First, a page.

Surface Partitioning in Organic-Inorganic Mixtures Contributes to the Size-Dependence of the Phase-State of Atmospheric Nanoparticles

Research output: Contribution to journalArticle


Atmospheric particulate matter is one of the main factors governing the Earth's radiative budget, but its exact effects on the global climate are still uncertain. Knowledge on the molecular-scale surface phenomena as well as interactions between atmospheric organic and inorganic compounds is necessary for understanding the role of airborne nanoparticles in the Earth system. In this work, surface composition of aqueous model systems containing succinic acid and sodium chloride or ammonium sulfate is determined using a novel approach combining X-ray photoelectron spectroscopy, surface tension measurements and thermodynamic modeling. It is shown that succinic acid molecules are accumulated in the surface, yielding a 10-fold surface concentration as compared with the bulk for saturated succinic acid solutions. Inorganic salts further enhance this enrichment due to competition for hydration in the bulk. The surface compositions for various mixtures are parametrized to yield generalizable results and used to explain changes in surface tension. The enhanced surface partitioning implies an increased maximum solubility of organic compounds in atmospheric nanoparticles. The results can explain observations of size-dependent phase-state of atmospheric nanoparticles, suggesting that these particles can display drastically different behavior than predicted by bulk properties only.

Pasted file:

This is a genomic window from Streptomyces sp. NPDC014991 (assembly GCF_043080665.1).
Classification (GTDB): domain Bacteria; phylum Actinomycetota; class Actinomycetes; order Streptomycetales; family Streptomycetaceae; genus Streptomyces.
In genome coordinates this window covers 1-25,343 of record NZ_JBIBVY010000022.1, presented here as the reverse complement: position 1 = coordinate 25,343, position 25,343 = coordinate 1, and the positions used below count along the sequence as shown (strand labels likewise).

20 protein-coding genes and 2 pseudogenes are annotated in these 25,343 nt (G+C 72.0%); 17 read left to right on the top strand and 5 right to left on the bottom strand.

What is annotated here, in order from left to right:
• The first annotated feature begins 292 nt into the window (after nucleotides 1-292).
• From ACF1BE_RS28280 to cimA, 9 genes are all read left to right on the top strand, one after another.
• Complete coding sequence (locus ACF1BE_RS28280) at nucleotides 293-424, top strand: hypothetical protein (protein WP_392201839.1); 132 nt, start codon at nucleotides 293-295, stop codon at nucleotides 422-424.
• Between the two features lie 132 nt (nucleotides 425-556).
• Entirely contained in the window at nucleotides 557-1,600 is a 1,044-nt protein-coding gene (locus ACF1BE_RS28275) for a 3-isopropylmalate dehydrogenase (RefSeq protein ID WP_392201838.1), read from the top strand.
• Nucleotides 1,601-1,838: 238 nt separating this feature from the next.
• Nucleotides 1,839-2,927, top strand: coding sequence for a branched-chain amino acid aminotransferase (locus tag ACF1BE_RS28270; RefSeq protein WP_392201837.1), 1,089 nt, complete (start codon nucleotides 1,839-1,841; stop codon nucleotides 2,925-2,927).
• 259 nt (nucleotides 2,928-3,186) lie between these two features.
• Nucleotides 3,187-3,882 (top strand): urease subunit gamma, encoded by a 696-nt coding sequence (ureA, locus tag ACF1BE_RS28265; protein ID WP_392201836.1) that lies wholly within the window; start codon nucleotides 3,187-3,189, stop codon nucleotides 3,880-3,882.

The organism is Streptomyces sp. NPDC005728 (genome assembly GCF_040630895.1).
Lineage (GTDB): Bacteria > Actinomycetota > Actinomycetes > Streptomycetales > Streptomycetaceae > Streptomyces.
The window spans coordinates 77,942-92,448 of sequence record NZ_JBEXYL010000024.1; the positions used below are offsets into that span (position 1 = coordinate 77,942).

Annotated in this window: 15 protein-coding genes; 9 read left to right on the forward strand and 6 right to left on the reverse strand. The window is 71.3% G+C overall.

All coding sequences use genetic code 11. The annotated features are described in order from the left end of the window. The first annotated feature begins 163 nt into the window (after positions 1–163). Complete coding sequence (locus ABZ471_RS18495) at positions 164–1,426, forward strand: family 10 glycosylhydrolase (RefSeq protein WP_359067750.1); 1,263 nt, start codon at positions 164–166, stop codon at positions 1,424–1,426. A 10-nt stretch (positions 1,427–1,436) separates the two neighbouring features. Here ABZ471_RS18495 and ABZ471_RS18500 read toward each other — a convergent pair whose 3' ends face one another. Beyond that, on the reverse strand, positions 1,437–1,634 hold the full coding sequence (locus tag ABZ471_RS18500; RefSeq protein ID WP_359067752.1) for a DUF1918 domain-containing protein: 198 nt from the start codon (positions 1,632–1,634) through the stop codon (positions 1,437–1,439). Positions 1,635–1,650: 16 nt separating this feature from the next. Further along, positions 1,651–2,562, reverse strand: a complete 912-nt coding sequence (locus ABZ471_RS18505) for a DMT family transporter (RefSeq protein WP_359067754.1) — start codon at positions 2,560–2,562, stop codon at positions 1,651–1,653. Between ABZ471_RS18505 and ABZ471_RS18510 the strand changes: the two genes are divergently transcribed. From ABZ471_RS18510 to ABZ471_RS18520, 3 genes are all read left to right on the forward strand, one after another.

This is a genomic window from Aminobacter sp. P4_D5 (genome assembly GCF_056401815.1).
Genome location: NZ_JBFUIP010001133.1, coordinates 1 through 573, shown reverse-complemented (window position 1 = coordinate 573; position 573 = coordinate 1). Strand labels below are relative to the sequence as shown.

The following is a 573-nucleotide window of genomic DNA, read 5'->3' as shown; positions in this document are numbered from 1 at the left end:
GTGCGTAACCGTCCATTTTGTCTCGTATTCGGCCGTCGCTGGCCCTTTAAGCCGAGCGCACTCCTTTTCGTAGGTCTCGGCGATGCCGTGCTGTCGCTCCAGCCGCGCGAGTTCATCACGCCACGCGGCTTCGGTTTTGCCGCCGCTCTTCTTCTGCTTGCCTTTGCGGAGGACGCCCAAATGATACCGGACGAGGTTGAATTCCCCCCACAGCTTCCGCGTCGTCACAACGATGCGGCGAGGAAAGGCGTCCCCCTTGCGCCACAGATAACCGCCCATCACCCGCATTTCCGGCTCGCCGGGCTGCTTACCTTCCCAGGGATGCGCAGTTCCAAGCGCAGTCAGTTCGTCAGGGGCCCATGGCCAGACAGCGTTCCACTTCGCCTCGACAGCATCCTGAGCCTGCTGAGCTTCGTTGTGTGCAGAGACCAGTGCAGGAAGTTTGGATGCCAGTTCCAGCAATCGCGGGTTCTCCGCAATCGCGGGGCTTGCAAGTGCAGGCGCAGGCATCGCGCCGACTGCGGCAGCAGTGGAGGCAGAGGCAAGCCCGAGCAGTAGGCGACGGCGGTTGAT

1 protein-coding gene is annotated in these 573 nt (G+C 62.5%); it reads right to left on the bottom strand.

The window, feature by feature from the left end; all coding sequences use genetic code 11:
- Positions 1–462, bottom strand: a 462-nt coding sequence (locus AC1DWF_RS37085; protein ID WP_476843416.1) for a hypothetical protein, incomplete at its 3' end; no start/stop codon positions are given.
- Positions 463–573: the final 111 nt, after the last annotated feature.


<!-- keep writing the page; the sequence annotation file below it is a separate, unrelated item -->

• Josephina Werner
  • Maryam Dalirian
  • Marie Madeleine Walz
  • Victor Ekholm
  • Ulla Wideqvist
  • Samuel J. Lowe
  • Gunnar Öhrwall
  • Ingmar Persson
  • Ilona Riipinen
  • Olle Björneholm
External organisations
  • Swedish University of Agricultural Sciences
  • Stockholm University
  • Uppsala University
Research areas and keywords

Subject classification (UKÄ) – MANDATORY

  • Meteorology and Atmospheric Sciences
Original languageEnglish
Pages (from-to)7434-7442
Number of pages9
JournalEnvironmental Science and Technology
Issue number14
Publication statusPublished - 2016 Jul 19
Publication categoryResearch